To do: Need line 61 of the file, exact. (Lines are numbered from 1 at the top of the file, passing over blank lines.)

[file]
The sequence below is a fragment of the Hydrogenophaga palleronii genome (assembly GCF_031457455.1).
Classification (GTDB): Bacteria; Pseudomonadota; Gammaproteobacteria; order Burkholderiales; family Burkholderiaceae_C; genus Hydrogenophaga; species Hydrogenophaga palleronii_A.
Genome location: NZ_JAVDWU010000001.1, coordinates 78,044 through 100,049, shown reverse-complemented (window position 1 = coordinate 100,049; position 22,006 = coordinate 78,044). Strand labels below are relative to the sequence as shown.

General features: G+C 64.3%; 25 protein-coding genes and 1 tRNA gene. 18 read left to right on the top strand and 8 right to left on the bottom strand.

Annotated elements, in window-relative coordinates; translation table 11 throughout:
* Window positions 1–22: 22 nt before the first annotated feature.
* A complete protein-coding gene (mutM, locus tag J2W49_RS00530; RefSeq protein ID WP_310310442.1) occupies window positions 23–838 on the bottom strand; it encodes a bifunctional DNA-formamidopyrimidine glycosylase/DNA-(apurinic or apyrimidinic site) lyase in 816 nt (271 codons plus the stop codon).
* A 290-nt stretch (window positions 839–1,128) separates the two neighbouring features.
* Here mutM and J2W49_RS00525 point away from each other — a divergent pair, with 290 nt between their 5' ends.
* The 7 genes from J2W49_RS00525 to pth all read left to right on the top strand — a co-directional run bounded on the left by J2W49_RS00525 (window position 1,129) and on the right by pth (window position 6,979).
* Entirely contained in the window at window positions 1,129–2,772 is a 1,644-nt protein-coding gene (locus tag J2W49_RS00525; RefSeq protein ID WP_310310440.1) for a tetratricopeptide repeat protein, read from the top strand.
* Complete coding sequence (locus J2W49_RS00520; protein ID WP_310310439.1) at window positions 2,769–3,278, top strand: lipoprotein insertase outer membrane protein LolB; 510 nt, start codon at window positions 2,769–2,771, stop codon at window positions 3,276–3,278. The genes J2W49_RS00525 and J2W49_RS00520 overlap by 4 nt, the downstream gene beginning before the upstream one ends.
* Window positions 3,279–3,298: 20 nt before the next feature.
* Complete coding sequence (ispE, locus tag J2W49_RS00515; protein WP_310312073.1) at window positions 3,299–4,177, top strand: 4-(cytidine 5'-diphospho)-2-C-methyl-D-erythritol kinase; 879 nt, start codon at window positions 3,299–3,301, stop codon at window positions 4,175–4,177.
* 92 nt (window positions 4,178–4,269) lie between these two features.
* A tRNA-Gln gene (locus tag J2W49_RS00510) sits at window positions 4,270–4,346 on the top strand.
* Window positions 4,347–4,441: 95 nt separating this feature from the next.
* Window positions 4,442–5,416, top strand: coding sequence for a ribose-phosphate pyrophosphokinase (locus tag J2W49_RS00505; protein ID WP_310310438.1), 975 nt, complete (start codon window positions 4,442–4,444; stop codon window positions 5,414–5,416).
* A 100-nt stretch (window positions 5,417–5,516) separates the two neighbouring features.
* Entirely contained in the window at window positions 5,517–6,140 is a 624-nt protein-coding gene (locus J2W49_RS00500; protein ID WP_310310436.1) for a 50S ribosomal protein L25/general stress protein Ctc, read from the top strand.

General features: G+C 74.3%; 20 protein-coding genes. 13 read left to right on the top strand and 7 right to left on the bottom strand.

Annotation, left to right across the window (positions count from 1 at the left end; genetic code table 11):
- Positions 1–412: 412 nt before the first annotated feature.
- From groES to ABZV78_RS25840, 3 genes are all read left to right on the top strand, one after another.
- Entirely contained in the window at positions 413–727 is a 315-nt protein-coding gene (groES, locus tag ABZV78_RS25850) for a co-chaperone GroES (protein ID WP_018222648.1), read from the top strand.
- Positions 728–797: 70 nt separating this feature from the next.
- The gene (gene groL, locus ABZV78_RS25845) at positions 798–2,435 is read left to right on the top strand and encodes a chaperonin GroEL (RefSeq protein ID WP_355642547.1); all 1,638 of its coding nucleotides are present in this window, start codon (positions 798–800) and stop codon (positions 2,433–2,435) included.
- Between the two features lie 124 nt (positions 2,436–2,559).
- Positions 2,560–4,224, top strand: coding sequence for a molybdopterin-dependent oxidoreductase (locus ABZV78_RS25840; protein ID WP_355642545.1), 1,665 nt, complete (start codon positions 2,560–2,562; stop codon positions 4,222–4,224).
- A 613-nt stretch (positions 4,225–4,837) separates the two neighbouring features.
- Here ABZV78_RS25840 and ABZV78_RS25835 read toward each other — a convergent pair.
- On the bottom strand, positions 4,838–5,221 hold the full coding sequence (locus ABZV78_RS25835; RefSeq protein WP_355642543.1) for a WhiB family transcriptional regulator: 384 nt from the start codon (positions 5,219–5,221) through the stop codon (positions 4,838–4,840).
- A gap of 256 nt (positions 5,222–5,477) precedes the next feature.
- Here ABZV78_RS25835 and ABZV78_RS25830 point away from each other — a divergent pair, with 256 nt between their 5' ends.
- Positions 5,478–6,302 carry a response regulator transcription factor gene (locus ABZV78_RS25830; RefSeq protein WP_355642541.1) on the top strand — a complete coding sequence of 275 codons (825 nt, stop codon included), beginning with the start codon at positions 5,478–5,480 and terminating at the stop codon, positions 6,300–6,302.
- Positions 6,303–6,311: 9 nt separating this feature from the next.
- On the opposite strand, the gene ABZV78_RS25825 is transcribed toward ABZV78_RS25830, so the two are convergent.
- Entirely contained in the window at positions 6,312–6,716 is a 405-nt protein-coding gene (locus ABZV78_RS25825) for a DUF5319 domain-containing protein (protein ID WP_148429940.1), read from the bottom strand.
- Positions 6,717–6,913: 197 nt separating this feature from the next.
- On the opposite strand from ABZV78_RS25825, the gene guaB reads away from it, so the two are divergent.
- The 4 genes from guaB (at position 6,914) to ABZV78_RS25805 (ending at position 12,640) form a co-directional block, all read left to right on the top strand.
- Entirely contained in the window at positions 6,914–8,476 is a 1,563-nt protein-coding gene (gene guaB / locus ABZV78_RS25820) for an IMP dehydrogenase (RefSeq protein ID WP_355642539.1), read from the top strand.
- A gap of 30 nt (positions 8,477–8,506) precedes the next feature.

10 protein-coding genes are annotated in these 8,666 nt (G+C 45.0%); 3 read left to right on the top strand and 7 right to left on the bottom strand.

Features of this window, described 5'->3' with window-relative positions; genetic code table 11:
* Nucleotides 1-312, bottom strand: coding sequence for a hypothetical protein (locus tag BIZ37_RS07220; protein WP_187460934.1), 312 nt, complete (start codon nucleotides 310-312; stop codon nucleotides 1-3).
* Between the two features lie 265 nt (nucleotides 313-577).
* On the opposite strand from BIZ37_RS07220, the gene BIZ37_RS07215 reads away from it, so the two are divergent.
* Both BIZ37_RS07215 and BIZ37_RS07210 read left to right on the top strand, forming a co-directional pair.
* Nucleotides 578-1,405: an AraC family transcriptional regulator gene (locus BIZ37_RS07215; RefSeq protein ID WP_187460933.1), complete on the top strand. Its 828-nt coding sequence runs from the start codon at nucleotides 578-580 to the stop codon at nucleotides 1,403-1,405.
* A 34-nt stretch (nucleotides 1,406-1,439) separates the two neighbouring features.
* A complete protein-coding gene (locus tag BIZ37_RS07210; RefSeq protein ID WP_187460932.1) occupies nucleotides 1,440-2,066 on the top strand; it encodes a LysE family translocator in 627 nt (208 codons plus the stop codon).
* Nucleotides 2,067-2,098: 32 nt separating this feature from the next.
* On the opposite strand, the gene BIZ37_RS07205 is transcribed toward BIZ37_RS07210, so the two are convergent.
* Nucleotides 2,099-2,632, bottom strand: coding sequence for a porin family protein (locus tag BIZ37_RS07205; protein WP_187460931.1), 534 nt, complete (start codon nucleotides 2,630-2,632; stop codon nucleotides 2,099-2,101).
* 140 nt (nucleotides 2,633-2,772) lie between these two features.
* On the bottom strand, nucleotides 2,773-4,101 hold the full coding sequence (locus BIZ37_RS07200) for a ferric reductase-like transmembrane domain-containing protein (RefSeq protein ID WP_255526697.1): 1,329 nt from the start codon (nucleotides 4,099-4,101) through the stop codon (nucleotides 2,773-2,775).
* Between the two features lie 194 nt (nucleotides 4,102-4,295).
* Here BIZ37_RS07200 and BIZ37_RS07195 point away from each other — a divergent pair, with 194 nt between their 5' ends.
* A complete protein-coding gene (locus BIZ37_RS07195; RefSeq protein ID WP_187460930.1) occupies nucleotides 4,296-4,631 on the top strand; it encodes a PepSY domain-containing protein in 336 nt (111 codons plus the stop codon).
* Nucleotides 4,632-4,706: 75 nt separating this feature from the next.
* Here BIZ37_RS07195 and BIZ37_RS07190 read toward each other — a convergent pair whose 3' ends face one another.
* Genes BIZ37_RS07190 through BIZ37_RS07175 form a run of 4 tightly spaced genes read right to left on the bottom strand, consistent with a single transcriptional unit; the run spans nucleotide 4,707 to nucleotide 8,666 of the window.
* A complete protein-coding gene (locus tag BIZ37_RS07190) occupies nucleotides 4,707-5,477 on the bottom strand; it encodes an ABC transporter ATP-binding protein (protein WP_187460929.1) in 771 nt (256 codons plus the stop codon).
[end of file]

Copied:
* Nucleotides 4,632-4,706: 75 nt separating this feature from the next.